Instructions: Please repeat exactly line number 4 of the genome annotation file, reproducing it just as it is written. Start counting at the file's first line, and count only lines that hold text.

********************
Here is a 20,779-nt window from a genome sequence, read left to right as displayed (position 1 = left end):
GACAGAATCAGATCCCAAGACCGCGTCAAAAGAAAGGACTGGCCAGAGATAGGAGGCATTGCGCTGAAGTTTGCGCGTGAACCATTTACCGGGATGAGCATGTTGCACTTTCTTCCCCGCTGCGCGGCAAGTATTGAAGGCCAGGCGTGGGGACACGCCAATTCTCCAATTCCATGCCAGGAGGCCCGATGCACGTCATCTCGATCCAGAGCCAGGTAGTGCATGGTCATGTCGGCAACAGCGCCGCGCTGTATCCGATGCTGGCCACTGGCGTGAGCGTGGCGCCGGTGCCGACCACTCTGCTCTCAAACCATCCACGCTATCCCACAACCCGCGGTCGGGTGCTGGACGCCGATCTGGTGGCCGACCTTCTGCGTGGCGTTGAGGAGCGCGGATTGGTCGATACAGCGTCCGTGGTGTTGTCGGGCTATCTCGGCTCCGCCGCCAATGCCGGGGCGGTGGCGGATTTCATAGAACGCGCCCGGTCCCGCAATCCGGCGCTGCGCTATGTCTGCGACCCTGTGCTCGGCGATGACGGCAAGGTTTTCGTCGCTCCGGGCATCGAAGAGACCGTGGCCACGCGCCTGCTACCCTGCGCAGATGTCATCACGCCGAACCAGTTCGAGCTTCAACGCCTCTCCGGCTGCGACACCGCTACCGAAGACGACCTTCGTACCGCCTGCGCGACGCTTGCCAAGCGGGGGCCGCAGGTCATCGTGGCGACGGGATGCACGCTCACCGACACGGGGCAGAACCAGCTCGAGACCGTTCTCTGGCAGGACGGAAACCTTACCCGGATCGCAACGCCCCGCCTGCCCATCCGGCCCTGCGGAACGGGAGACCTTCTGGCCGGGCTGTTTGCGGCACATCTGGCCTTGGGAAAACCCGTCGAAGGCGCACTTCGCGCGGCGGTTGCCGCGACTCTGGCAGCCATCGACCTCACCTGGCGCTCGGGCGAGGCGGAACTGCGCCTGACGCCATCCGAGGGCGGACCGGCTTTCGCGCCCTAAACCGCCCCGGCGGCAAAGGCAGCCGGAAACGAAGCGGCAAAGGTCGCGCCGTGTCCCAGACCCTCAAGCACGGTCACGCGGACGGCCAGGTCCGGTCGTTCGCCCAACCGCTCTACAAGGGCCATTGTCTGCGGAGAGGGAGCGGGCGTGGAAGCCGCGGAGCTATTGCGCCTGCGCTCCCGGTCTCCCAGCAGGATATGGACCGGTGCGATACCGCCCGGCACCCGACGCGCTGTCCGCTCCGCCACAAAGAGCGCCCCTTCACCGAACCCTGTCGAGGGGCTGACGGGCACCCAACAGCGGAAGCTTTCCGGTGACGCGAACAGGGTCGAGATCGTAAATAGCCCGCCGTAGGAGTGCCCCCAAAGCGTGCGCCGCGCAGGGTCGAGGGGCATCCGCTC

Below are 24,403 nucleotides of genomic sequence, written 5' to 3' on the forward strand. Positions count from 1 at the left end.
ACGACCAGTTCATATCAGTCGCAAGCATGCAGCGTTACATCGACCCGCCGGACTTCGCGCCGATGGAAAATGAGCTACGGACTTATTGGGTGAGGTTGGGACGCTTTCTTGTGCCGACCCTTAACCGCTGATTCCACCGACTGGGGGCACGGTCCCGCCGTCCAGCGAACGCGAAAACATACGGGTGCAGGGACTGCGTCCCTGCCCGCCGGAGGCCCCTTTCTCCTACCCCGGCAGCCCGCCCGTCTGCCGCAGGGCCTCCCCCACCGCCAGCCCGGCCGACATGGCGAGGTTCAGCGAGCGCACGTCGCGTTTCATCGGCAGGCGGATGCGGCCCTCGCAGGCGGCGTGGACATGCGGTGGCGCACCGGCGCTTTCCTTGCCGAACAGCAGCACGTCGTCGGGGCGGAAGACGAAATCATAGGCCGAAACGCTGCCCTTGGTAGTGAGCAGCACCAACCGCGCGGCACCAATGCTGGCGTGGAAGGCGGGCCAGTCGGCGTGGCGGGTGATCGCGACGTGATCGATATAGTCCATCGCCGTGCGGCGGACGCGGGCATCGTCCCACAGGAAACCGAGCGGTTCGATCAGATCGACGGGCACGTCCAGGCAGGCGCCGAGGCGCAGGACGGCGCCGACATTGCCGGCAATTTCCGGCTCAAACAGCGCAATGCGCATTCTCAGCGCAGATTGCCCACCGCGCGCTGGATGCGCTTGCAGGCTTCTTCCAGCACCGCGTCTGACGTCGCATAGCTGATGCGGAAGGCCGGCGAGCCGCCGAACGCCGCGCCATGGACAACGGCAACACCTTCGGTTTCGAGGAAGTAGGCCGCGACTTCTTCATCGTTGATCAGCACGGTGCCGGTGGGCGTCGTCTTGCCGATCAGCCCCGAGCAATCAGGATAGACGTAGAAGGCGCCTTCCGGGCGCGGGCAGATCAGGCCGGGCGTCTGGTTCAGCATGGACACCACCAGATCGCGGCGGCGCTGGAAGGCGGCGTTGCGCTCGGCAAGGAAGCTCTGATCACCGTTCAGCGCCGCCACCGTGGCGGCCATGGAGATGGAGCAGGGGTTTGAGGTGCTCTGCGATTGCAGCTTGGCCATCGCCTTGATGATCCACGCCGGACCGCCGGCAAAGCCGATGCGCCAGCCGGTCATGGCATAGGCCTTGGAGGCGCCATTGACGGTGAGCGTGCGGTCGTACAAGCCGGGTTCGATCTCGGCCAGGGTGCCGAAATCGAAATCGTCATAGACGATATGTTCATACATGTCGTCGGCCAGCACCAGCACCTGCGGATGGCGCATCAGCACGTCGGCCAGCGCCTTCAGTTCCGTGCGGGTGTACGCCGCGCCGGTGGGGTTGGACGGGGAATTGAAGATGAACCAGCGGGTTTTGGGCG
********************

ACGACCAGTTCATATCAGTCGCAAGCATGCAGCGTTACATCGACCCGCCGGACTTCGCGCCGATGGAAAATGAGCTACGGACTTATTGGGTGAGGTTGGGACGCTTTCTTGTGCCGACCCTTAACCGCTGATTCCACCGACTGGGGGCACGGTCCCGCCGTCCAGCGAACGCGAAAACATACGGGTGCAGGGACTGCGTCCCTGCCCGCCGGAGGCCCCTTTCTCCTACCCCGGCAGCCCGCCCGTCTGCCGCAGGGCCTCCCCCACCGCCAGCCCGGCCGACATGGCGAGGTTCAGCGAGCGCACGTCGCGTTTCATCGGCAGGCGGATGCGGCCCTCGCAGGCGGCGTGGACATGCGGTGGCGCACCGGCGCTTTCCTTGCCGAACAGCAGCACGTCGTCGGGGCGGAAGACGAAATCATAGGCCGAAACGCTGCCCTTGGTAGTGAGCAGCACCAACCGCGCGGCACCAATGCTGGCGTGGAAGGCGGGCCAGTCGGCGTGGCGGGTGATCGCGACGTGATCGATATAGTCCATCGCCGTGCGGCGGACGCGGGCATCGTCCCACAGGAAACCGAGCGGTTCGATCAGATCGACGGGCACGTCCAGGCAGGCGCCGAGGCGCAGGACGGCGCCGACATTGCCGGCAATTTCCGGCTCAAACAGCGCAATGCGCATTCTCAGCGCAGATTGCCCACCGCGCGCTGGATGCGCTTGCAGGCTTCTTCCAGCACCGCGTCTGACGTCGCATAGCTGATGCGGAAGGCCGGCGAGCCGCCGAACGCCGCGCCATGGACAACGGCAACACCTTCGGTTTCGAGGAAGTAGGCCGCGACTTCTTCATCGTTGATCAGCACGGTGCCGGTGGGCGTCGTCTTGCCGATCAGCCCCGAGCAATCAGGATAGACGTAGAAGGCGCCTTCCGGGCGCGGGCAGATCAGGCCGGGCGTCTGGTTCAGCATGGACACCACCAGATCGCGGCGGCGCTGGAAGGCGGCGTTGCGCTCGGCAAGGAAGCTCTGATCACCGTTCAGCGCCGCCACCGTGGCGGCCATGGAGATGGAGCAGGGGTTTGAGGTGCTCTGCGATTGCAGCTTGGCCATCGCCTTGATGATCCACGCCGGACCGCCGGCAAAGCCGATGCGCCAGCCGGTCATGGCATAGGCCTTGGAGGCGCCATTGACGGTGAGCGTGCGGTCGTACAAGCCGGGTTCGATCTCGGCCAGGGTGCCGAAATCGAAATCGTCATAGACGATATGTTCATACATGTCGTCGGCCAGCACCAGCACCTGCGGATGGCGCATCAGCACGTCGGCCAGCGCCTTCAGTTCCGTGCGGGTGTACGCCGCGCCGGTGGGGTTGGACGGGGAATTGAAGATGAACCAGCGGGTTTTGGGCG